Ever since those teenage years, when I discovered the power of learning and decided to educate myself, knowing more has been my path to personal power and happiness. When Aniela and I were refugees in Europe, books were like clothes. We couldn’t be without them. We’ve never regretted investing in our education. When we were dissatisfied with a hired writer’s work on the first draft of The Happy Body, we decided to pursue master’s degrees in creative writing so we could better communicate our own stories and ideas. Our work is a synthesis of the thousands of books we have read over the years, and we will never stop learning. To us, books are what make us human.

What is an unusual habit or an absurd thing that you love?

Aniela and I have been married for 38 years, and we still have lots to talk about. We also have a tradition. At noon, we stop working and prepare ourselves for our date. After taking showers and dressing in our favorite clothes, we head to our favorite local restaurant. As soon as we walk in, the entire staff welcomes us with a smile and we head to our favorite table, guided by the chatting host. He offers a menu and a bottle of sparking water while Aniela reads the menu. She chooses a different lunch each time, but I stay with the same appetizer (French fries) and a double vodka for my entrée with a plate of veggies on the side. I love our dates. Nothing is better than sitting with your wife after 42 years of being together and still enjoying the moment.

In the last five years, what new belief, behavior, or habit has most improved your life?
When I was 55, I went to Poland and learned that my mother’s five brothers died because of prostate cancer, each when they were close to 55 years old. As I stood looking at the grave of one of them, I realized I was 55 myself. When I returned to the States, I immediately visited my doctor, who informed me that my prostate was large and had nodules. She tested my PSA, and after seeing the result of 9.5, she sent me to the urologist. He was very fast and forceful with his recommendation: biopsy and possible removal. “Wait, wait,” I said. “Let me think about it.” The doctor urged me to make a quick decision, but I wanted to do some research first. The whole next week, I studied the literature about my condition and decided to change my diet, incorporating many more vegetables, before taking drastic medical action. The result? After six months my PSA was down to 5, and after another six months it reached 1. Another half a year later it hit 0.1, and it has been like this every year since.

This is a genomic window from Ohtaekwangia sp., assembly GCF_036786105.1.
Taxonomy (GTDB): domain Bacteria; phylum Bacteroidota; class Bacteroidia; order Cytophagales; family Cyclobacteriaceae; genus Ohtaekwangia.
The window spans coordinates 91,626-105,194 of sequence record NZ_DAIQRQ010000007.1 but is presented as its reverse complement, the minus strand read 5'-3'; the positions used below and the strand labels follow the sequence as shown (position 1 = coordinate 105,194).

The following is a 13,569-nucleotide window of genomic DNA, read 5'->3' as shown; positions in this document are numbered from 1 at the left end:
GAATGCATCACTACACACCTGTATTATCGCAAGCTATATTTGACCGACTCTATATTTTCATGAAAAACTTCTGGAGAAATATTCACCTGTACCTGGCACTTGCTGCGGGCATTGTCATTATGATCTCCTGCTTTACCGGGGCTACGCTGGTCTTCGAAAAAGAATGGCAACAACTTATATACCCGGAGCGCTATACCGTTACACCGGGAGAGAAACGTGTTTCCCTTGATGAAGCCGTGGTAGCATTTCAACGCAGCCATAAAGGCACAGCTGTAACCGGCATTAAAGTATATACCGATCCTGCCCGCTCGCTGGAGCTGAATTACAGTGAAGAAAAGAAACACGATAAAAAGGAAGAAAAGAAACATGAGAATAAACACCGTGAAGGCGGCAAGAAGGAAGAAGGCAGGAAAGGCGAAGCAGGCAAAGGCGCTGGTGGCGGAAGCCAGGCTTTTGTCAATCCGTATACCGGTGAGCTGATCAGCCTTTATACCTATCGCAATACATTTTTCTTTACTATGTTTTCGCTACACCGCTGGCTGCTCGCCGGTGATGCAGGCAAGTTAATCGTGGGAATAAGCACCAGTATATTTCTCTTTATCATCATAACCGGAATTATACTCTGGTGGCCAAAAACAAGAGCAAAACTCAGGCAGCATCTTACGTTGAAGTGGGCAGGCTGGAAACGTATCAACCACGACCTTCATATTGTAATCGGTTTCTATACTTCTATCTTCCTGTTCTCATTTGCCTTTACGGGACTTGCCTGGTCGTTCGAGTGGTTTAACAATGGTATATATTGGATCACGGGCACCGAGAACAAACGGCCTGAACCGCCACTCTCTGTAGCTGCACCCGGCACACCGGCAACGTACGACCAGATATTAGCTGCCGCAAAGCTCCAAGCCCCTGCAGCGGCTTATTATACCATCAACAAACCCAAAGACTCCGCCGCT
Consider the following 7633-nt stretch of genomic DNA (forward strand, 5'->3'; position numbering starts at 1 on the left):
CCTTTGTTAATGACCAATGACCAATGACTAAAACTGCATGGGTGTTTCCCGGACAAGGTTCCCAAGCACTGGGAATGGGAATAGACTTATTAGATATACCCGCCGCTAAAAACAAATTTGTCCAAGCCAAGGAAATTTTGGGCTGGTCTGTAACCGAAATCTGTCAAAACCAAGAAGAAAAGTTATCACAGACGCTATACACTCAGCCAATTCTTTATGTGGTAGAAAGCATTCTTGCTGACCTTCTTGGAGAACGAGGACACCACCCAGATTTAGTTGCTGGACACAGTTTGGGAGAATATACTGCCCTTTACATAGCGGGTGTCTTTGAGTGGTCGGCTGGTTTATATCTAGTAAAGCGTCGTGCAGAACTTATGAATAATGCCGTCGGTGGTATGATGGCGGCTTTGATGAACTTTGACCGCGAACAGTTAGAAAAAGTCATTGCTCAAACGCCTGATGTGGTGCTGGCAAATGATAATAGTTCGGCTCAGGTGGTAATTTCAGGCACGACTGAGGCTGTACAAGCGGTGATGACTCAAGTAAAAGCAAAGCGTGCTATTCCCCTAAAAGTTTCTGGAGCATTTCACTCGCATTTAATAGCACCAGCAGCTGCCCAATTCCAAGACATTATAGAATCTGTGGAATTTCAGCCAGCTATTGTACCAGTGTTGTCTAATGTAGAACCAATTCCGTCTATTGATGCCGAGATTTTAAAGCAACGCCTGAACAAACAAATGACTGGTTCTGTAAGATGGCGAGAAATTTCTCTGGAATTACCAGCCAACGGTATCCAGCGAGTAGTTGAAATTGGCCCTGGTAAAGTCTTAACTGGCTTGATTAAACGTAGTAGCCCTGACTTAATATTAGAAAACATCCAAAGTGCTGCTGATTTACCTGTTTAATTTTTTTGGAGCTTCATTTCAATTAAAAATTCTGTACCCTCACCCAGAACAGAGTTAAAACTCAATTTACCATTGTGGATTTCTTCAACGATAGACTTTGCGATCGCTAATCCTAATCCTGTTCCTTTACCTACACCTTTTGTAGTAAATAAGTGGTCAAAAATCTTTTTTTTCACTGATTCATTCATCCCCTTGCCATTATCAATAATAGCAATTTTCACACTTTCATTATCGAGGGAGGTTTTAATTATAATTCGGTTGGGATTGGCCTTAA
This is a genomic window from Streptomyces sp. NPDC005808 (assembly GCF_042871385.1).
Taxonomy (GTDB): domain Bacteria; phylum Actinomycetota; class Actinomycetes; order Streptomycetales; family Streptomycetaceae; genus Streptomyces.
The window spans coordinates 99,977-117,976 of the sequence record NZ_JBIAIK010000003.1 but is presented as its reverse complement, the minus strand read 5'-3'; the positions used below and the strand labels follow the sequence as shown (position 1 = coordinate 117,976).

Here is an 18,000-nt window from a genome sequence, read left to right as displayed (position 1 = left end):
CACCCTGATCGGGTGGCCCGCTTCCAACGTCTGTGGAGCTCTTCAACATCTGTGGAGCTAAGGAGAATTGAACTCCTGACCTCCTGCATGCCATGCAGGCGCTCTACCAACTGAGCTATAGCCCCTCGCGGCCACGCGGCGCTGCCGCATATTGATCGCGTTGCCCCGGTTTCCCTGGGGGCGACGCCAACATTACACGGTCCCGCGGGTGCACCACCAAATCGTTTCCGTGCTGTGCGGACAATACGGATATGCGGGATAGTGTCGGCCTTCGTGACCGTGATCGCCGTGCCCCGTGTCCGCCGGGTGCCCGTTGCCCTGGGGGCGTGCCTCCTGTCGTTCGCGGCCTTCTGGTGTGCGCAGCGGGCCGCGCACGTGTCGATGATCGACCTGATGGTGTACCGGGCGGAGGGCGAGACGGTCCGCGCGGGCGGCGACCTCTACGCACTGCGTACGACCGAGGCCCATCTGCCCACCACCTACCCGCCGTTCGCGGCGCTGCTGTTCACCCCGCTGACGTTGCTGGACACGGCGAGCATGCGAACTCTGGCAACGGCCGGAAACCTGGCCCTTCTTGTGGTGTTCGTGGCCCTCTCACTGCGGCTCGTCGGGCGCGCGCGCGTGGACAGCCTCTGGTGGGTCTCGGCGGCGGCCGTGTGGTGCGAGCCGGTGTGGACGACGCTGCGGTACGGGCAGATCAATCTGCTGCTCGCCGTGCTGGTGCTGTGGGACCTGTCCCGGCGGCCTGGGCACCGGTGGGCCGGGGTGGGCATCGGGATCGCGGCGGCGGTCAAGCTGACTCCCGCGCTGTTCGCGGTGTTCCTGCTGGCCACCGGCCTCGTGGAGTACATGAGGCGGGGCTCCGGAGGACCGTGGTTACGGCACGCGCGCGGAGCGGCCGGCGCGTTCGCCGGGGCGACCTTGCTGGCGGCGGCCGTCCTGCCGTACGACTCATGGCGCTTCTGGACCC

It’s a cliché that everyone hates to eat their vegetables, but during the last five years, I developed many creative ways to prepare them that are tasty. Now it’s easy to eat a lot of them. Every day, I eat a bowl of veggie soup, drink veggie juice, and eat pâté made out of the post-juicing pulp mixed with garlic, lemon juice, kale, spinach, and avocado. I serve it on bananas and other fruits so it looks like sushi. But my favorite concoction, which I created three years ago, is a medley of cabbage, onion, avocado, and pear. It’s incredibly delicious, extremely healthy, and fast to prepare. This dish also gave me a deep insight about eating: there was no way to make food better than this. I felt pride and a surge of energy, realizing that I actually ate the best in the world. Nobody could eat better than I, but only as good as I. Then, one day, I was sitting with a friend, discussing longevity and health. For the first time, I could not feel that deep fear of death inside me—I had lost it. I turned to him and I said, “I feel I will be living a long time,” and then I told him my story of fear. He smiled and said, “I hope it’s contagious.”

What advice would you give to a smart, driven college student about to enter the “real world”?
When I started studying fire protection engineering, a professor gave a welcome speech and said something like this: “Up to today, you studied hard and repeated what the world told you. Our purpose in the next four years is to teach you how to think for yourself. If we succeed, you will create something this world has never seen before, but if we do not, you will just be stuck copying others and repeating. Take my words seriously, study hard, but also open your imagination. One day you will be designing a new world, and I hope it will be better than the one we live in.”